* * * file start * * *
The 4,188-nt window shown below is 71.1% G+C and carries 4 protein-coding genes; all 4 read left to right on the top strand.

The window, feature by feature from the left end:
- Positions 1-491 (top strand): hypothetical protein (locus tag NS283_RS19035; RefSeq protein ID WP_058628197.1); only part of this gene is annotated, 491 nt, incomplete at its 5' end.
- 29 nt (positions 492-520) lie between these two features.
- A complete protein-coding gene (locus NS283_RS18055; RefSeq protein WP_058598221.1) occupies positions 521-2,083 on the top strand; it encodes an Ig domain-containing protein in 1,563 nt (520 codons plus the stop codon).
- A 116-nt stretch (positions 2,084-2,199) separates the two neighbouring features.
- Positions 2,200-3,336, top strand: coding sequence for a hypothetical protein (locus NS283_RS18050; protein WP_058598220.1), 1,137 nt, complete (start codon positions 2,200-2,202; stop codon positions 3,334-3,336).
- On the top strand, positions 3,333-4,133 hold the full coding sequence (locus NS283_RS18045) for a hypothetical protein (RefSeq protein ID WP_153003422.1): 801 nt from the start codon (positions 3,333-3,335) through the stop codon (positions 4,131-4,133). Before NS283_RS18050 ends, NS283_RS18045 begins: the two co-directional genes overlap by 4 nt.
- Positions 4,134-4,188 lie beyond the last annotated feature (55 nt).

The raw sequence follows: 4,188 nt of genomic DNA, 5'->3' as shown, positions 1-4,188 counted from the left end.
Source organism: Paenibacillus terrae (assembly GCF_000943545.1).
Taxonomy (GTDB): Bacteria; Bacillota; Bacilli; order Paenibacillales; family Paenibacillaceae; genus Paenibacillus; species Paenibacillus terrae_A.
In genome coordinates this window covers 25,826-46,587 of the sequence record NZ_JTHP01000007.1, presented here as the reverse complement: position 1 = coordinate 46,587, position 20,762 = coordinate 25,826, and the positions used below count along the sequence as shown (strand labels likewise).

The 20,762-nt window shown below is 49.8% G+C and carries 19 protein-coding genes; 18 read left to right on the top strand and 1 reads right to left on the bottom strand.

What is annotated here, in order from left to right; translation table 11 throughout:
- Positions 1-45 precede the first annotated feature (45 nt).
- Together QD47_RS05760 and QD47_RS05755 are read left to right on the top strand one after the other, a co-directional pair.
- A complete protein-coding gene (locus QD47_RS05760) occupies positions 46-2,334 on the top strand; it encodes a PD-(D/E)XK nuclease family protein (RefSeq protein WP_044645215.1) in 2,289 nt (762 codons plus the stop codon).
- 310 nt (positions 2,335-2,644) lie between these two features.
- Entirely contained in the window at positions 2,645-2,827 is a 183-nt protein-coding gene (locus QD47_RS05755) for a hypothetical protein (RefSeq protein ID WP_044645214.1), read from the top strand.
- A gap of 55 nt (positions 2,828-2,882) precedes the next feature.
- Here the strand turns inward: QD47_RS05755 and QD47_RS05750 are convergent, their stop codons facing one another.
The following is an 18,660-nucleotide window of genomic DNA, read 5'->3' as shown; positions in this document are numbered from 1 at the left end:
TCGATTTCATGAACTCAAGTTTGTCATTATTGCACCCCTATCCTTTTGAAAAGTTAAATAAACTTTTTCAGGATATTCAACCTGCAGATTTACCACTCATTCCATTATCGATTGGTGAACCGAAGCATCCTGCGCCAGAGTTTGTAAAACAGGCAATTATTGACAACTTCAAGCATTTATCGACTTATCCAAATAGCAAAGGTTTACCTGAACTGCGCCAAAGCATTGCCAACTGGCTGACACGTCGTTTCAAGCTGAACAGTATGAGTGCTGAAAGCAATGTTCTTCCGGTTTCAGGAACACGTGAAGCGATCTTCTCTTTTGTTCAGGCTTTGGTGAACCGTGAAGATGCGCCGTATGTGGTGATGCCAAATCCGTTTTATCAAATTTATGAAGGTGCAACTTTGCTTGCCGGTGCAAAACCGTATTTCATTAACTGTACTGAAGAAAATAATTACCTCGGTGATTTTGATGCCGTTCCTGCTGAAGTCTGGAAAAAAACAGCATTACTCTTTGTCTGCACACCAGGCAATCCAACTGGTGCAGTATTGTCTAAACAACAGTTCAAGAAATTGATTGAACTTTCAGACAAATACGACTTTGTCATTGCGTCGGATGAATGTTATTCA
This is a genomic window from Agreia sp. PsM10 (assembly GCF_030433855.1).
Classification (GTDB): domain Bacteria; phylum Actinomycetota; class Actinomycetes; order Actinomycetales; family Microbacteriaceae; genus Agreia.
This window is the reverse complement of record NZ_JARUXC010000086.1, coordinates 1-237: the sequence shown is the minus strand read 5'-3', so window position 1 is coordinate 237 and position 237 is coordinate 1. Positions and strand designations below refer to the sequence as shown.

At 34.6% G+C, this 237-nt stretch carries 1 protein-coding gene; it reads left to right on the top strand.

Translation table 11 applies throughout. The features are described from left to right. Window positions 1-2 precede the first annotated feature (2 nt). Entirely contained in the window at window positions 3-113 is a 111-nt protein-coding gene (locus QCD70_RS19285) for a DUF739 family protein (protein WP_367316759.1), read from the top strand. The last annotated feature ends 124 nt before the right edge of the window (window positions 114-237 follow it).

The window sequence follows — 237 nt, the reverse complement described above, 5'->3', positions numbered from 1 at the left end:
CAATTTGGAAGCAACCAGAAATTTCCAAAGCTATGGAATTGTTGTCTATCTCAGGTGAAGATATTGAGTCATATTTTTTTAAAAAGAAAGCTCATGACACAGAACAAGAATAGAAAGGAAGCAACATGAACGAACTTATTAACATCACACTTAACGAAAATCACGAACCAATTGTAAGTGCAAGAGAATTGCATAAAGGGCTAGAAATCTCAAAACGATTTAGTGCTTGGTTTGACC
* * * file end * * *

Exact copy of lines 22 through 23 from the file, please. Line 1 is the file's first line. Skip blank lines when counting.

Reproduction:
- Here the strand turns inward: QD47_RS05755 and QD47_RS05750 are convergent, their stop codons facing one another.
The following is an 18,660-nucleotide window of genomic DNA, read 5'->3' as shown; positions in this document are numbered from 1 at the left end: